The biggest secret the French don't want you to know

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In a word, that secret is Beaujolais.

Even an apathetic wino has no excuse to drink badly in Lyon.

Straddling the junction of the Rhône and Saône rivers, it's the evocative intersection of these two waterways, bearing wines from the Northern Rhône and Burgundy respectively. With so much fantastic wine within arm's reach, it speaks volumes that despite all this, the food of this Roman capital has long been best associated with Beaujolais. 

But until recently, Beaujolais has suffered from a fate worse than cork taint - that of unfashionability. In the average drinker's mind, say 'Beaujolais' and they'll think of the fruity, banana and bubble-gum laced Beaujolais Nouveau which sent your great-aunt loco in the 1970s.

But whispers of Beaujolais resurgence are now so loud as to be bellows. Clearly, we needed to check it out first hand.

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Lyon is a place to order local – or even better, the set menu. Meat is king. Porky, densely packed sausages are boiled and sliced over lentils. Earthy, spice-flecked saucisson. Ferrous sweetbreads and offal in any incarnation you can think of: crispy fried, poached, buried in rich gravy. Even at the divine Café Sillon, a significantly lighter, more modern interpretation of classic Lyonnaise fare, pig abounded.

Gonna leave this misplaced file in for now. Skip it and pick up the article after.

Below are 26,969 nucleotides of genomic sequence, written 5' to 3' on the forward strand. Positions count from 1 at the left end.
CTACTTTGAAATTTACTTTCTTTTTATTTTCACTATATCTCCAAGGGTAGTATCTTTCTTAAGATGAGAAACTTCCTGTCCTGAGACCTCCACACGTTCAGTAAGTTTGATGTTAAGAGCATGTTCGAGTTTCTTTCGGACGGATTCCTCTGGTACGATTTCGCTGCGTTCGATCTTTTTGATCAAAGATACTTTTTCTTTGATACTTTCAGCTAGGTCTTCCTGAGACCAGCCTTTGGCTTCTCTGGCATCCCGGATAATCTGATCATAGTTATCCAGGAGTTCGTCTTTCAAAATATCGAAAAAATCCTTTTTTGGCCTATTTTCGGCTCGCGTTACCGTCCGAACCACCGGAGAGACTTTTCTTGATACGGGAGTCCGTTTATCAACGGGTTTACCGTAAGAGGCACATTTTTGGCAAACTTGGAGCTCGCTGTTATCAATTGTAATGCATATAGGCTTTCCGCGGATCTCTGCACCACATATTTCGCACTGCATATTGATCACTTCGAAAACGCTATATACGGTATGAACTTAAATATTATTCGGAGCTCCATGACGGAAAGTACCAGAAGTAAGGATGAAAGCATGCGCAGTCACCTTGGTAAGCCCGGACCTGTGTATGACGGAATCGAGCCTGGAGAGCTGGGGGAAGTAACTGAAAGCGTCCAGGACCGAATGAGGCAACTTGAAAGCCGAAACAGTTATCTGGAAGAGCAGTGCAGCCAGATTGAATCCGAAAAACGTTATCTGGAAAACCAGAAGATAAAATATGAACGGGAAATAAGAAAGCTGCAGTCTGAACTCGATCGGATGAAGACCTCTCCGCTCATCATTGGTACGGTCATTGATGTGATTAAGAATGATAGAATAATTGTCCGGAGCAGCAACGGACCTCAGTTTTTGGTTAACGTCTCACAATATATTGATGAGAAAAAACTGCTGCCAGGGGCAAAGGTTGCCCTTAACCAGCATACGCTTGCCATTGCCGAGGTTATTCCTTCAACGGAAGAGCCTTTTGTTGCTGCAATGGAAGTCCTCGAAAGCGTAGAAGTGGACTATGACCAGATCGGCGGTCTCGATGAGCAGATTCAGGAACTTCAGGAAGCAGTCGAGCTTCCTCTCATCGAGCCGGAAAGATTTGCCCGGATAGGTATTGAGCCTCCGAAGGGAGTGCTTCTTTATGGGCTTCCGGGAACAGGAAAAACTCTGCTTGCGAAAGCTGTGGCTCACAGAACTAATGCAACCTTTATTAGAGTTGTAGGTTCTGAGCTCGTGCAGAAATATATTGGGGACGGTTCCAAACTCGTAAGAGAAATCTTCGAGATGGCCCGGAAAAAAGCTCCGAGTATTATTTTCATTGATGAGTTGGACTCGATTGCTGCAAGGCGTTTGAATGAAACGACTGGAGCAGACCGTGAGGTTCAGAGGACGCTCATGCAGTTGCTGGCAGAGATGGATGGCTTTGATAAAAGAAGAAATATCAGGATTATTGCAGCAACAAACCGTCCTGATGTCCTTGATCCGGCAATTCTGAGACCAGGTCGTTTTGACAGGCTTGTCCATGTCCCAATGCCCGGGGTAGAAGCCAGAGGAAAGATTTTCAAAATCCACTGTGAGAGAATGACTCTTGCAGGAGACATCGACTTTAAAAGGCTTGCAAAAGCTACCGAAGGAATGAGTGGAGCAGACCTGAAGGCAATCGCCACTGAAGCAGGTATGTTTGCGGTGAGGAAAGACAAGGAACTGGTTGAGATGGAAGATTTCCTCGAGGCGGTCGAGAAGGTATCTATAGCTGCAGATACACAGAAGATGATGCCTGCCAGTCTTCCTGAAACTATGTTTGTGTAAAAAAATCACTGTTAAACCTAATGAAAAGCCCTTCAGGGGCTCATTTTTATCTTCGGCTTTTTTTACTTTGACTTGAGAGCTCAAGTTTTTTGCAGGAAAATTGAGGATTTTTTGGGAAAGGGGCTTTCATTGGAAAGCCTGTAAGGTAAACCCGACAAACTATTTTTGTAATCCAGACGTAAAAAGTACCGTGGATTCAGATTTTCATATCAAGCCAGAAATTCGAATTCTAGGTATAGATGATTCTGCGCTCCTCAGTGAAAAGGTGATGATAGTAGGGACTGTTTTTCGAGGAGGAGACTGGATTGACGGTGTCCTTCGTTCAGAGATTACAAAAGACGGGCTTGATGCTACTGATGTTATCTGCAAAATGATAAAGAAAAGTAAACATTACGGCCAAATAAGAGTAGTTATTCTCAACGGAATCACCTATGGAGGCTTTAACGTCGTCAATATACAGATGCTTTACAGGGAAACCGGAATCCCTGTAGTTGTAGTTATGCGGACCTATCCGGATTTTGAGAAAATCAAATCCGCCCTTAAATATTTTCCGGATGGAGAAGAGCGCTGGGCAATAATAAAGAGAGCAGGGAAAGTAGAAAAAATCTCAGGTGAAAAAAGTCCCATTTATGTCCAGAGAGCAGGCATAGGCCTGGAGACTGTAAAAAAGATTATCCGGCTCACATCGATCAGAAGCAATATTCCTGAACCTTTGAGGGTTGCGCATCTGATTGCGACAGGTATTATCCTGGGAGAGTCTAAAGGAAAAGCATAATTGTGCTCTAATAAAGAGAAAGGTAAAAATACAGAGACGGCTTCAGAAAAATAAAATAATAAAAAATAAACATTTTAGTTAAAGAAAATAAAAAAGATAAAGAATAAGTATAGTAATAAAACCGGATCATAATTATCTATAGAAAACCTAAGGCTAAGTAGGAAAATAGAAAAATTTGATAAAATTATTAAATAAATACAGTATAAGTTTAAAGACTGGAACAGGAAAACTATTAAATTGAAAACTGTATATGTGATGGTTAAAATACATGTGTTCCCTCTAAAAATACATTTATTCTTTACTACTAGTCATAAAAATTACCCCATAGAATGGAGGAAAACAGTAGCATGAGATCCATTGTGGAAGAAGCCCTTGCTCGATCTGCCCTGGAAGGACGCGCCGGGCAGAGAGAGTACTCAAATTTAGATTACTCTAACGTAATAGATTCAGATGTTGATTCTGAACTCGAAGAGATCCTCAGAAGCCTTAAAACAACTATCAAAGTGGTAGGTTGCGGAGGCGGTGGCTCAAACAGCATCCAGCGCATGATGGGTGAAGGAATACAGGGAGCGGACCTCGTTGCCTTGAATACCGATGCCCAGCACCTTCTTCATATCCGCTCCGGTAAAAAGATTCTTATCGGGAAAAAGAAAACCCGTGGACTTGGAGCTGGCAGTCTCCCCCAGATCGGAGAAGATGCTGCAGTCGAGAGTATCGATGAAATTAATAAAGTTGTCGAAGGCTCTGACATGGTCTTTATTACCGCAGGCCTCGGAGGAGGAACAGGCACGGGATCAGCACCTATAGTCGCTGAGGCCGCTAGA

The bouchon is an institution here, with an organisation uniquely devoted to the upholding of culinary tradition. The Beaujolais revelations began to unfold on our first evening – in the ancient dining room of Le Bouchon des Filles. We ordered a favourite – Yves Culliron’s (otherwise truly sublime) Côte-Rôôtie, which was mournfully wrong with the food on our table. Pork cheeks, quenelles of pike, lentil salads piquant with vinegar – meaty and earthy, the food wanted acidity, sprightly flavour.

Take two: Saturday lunch. Café des Fédérations – a €19 set menu which commenced with an unrivalled spread of what I can only term Lyonnaise meze. We sensibly ordered a carafe of the local red. Obviously – fabulous. Fragrant, juicy, moderate in alcohol – it was a lunchtime dream.

Appetites wetted, we roamed the city, practicaly paved with corks, deciding to spend time between meals exploring Beaujolais further too. The OH and I had attended Noble Rot’s Fete de Beaujolais last year – and spent a happy hour in the cellars of world-famous wine shop, Antic, truffling for Detraive goodies to replicate that delicious pairing of pork trotter and Terroir de Champagne at home. Eventually, discouraged from blowing the full holiday budget on bottles of Clos Rougard, we settled for some highly recommended bottles of fragrant Morgan and a smattering of goodies from further afield.

(That Morgon formed the centrepiece of one of the best meals I’ve ever had, read about it here).

As far as I'm concerned, I’m torn. The best wines of Beaujolais's ten 'crus' combine the holy trinity for the shoestring wine lover: underappreciated and undervalued, they're still rosy with the flush of 'insider secret' status. But to have the winemakers who coax such sublime flavour from unfashionable Gamay, grown in unfashionable soils recognised for such achievement? You could hardly begrudge them that.